Photo: Laurie Miller

Harwood Virtual Lab Reflections: Harwood in the Time of Handwringing

Posted on February 10, 2021 by Laurie Miller, Suncoast Campaign for Grade-Level Reading

Editor's Note: TPF Fellows Abby Rolland, Hannah Saeger Karnei, and John Ferguson invited seven curious, committed individuals—Clara Alvarez, Carolina Franco, Joni Hansen, Jake Hartvigsen, Kiarra Louis, Laurie Miller, and Ben Tollefson—to participate and engage in the Harwood Institute’s Fall 2020 Virtual Lab. After completing their final session with Harwood, each share how they plan to implement their learnings into their work.


John Ferguson, TPF fellow and all-around awesome human, said it best at our recent mid-lab workshop, "What a month this day has been." I agree. It seems that every day has been a day that feels like a month since March. Now, math is not my strong suit (just ask Mrs. Westover, my high school math teacher), but with that thinking, each month would be (or feel like) approximately 900 days. That's MORE than TWO YEARS.

Now just to keep it simple (again, math is not my strong suit), let's say that each month is ONLY two years long. Well, if each month since March has been two years long, then it feels like we've been living in this challenging and unprecedented stage of life for the last SIXTEEN YEARS! Now, this mid-lab workshop was only 90 minutes, but for those still trying to follow, that's basically TWO DAYS in this alternative reality, and for about 30 real-time minutes (a HALF day at least), my three-year-old is in the background begging for Parmesan Reggiano (she has a discerning palate). I'll admit it, I was overwhelmed.

And just as my challenges were feeling larger and more burdensome (will my toddler really be able to wear a mask throughout a school day? And why won't she eat Kraft singles like every other kid in our neighborhood?), someone on the zoom throws out this word, "smallify." Suddenly, this more hopeful idea shifts into focus. For curious minds, is smallify a real word? I don't know. I heard a rumor that it may be a "Debra-ism" (named after The Patterson Foundation's CEO Debra Jacobs; also not a real word). Regardless, both are fun to say, and "smallify" nicely sums up one of the key mantras to drive action that I've learned more about in Harwood's Virtual Innovator's Lab (thanks much to the generosity of The Patterson Foundation).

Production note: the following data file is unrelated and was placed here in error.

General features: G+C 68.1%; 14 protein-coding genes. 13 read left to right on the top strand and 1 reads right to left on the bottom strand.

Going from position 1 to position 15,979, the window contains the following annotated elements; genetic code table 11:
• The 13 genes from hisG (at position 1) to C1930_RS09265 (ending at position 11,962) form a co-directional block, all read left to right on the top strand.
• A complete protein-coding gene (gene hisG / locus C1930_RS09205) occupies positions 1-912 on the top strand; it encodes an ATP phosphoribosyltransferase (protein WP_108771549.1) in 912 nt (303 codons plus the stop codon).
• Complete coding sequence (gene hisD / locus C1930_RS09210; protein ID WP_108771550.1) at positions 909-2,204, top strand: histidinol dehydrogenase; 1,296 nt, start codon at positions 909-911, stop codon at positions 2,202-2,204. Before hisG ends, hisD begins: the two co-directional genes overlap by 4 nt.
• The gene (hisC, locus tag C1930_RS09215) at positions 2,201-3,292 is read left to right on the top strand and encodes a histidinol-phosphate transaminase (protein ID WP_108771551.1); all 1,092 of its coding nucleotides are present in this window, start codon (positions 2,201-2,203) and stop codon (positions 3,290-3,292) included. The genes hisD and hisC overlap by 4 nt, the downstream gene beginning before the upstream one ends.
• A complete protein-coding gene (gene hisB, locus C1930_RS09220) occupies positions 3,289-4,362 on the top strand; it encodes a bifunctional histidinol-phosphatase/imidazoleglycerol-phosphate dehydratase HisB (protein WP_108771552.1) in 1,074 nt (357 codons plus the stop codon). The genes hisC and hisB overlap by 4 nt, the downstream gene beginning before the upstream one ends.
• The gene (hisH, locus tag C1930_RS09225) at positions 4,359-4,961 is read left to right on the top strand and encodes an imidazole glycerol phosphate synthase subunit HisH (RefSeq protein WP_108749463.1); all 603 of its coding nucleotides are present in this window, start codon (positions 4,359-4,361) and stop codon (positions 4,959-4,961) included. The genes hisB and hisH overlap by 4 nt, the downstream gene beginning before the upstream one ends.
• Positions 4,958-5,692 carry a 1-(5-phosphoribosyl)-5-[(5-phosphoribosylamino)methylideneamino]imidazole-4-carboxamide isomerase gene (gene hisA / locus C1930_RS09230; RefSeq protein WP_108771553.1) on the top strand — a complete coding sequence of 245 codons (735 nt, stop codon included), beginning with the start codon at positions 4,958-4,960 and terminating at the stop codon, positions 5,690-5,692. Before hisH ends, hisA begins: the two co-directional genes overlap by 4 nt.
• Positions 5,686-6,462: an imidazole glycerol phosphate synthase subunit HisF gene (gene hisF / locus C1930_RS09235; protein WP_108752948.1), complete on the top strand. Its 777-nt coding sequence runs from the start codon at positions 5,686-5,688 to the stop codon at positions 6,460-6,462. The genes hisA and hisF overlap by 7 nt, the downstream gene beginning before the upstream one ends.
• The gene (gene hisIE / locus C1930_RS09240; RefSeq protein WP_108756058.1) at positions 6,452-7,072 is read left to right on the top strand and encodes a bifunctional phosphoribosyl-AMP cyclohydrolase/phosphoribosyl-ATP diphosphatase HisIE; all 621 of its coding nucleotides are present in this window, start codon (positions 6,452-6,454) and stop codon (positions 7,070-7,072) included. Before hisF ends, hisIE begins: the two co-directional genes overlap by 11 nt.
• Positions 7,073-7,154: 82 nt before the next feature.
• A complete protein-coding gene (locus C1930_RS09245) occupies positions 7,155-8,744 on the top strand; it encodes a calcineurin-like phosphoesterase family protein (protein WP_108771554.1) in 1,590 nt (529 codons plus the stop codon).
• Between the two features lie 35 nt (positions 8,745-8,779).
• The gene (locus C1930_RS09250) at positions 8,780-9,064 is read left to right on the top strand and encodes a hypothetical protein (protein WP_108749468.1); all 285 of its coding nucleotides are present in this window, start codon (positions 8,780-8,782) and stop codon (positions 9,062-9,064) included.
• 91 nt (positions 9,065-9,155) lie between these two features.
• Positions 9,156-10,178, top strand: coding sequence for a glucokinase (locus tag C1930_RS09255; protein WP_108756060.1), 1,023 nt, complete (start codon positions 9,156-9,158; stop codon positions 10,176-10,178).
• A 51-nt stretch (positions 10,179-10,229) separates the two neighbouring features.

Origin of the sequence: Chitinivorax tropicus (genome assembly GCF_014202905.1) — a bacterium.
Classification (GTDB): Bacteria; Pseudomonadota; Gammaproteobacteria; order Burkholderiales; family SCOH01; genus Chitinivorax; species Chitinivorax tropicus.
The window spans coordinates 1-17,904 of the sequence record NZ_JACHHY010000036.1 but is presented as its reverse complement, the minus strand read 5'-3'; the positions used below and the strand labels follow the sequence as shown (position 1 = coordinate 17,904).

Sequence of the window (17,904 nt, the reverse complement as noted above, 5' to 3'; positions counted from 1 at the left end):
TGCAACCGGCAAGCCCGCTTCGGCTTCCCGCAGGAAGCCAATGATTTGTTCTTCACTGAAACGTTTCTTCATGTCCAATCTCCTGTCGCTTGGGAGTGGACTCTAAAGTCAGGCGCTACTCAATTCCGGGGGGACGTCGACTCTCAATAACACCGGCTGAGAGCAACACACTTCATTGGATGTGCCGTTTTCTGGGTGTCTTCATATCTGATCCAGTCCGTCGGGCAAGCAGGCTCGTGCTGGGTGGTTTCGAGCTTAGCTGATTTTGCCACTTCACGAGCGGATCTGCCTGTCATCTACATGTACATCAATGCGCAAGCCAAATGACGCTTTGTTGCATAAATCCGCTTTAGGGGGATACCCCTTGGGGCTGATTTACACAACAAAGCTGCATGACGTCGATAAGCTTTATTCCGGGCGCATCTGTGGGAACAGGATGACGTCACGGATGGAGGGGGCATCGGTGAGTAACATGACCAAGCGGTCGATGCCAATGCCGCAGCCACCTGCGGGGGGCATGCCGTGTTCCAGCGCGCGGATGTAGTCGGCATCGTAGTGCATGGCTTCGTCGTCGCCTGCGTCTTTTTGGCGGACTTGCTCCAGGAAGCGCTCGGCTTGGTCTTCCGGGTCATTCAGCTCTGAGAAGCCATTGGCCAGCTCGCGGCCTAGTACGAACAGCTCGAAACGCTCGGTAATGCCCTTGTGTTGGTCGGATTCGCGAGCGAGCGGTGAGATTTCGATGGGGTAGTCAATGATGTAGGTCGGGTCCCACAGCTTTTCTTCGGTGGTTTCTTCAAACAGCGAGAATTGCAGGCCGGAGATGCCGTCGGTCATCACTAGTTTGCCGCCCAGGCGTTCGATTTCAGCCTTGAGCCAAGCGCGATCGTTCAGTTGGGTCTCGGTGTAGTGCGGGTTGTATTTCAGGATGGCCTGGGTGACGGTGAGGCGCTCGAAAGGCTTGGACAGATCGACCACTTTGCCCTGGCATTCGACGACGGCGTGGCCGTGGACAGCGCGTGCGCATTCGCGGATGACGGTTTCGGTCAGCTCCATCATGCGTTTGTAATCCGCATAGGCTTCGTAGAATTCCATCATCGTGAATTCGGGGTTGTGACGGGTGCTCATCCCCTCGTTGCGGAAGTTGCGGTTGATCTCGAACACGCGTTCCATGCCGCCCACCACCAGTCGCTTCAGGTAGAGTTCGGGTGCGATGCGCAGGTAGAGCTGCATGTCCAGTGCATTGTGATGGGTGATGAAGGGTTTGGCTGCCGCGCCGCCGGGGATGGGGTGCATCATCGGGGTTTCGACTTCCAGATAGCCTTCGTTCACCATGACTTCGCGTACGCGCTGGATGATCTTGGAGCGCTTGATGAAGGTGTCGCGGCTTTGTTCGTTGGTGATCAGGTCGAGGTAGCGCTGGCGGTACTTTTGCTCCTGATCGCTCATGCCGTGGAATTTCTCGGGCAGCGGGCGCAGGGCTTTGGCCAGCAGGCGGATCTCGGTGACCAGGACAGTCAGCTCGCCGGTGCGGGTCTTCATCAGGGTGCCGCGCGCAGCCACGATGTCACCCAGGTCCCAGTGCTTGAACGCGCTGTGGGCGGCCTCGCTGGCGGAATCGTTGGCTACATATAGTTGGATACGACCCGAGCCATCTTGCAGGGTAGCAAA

Smallify – it means start small to go big. It reminds me of a relatively new song, "Start Small, Think Big" by Michael Franti. Have you heard it? If you haven't, here's a link:

Seriously, play it in the background.

Never has a song been more anthemic in my life and work. I had heard it before starting The Harwood Institute's Public Innovator's Lab, but now, I'm hearing it with new ears. It's like walking in someone else's shoes… but with ears. I'll admit, that analogy is lousy, but this song and its message are excellent.

Are you playing it now? If so, I dare you not to start singing along with the chorus: "Start small, think big. Ain't no other better way to live. If you think big and start small, you ain't got to have a lot to have it all. Slow it down, take your time, cause the sun shines on us all. Start small and think big, y'all."

It's sticky, right? Besides being ear candy, the message is important. Feeling overwhelmed globally? Start by taking action on a local level. This idea of starting SMALL to go BIG is a big idea. It's as big as a day that feels like a month. And rather than dwelling in deficits, it's fueling me with possibility and hope. Whether it's taking the first step on a new community initiative or tackling the mess in my kitchen by washing the first spoon, it's the strategy I plan to employ as I continue to turn outward in the time of handwringing.

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